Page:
The circuit in the datasheet calls for capacitors but I didn’t include them for this basic demonstration. They’re used to smoothen out voltage spikes and improve the transient response. The datasheet calls for 0.1uF and 1uF at Vin and Vout, respectively. If you’re using electrolytic capacitors, make sure that the polarity is correct. The negative side is marked with a white stripe. That side of the capacitor should be grounded while the other side goes to Vin or Vout. I’ve read that ceramic capacitors have a better effect on the transient response so feel free to use them if you have them. They’re not polarized so you don’t have to worry about which way they’re connected.

I connected the circuit shown in the datasheet, minus the capacitors, and supplied it with my unregulated 9v DC power supply which actually supplies around 12v with no load.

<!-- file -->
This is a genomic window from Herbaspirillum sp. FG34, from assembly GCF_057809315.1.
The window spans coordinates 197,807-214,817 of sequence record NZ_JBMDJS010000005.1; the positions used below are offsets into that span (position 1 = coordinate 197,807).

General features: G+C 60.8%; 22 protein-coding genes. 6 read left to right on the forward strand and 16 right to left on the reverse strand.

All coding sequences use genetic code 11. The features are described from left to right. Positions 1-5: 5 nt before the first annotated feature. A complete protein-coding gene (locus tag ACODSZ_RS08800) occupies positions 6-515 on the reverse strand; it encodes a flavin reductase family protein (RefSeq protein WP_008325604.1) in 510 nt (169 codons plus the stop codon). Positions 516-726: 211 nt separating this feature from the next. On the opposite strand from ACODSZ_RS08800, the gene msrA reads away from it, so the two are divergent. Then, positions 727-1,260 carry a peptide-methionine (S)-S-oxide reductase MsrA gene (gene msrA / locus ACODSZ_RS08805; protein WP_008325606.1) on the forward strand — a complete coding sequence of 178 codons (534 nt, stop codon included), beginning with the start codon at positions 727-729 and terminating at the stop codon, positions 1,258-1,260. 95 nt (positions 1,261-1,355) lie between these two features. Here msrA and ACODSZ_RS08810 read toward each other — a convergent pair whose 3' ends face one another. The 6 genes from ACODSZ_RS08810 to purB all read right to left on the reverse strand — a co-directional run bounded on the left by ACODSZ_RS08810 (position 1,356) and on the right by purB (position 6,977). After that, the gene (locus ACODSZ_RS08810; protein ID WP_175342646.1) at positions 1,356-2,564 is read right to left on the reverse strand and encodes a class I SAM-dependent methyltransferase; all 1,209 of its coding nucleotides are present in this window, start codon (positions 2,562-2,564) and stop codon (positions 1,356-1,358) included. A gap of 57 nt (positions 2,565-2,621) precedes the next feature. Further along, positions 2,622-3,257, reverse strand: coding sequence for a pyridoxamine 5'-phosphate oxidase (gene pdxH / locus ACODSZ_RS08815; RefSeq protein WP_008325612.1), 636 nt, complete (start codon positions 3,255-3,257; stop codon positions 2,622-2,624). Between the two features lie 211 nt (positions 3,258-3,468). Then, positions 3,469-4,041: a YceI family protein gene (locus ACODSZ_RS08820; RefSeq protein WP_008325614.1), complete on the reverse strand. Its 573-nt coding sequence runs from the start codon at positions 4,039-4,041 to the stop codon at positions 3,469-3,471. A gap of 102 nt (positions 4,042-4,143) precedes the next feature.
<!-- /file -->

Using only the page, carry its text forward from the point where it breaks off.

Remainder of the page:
IMG_0850The minimum output voltage checks out at 1.2v.IMG_0849This was the maximum voltage I could get out of the regulator’s output. As I said in the power supply tutorial, it’s never a good idea to ask more from your power supply than it’s rated for. When you’re using the LM317 regulator, chose a power supply that supplies a higher voltage than what you’ll actually need.IMG_0852Here’s the regulator circuit adjusted to drive a yellow LED. All you need to do is turn the potentiometer and read the output on a multimeter until you get your desired voltage.

If you don’t want to use a potentiometer, you can calculate your R2 once you have chosen an R1 and you know your desired output voltage, Vout. I thought it would be neater to take a picture of my notes rather than try to type out those equations…

IMG_0856So if we were to replace the potentiometer with 1.5kΩ, we should get 9v…

IMG_0854That’s so satisfying.

I hope this helps out those looking for information on the LM317 regulator.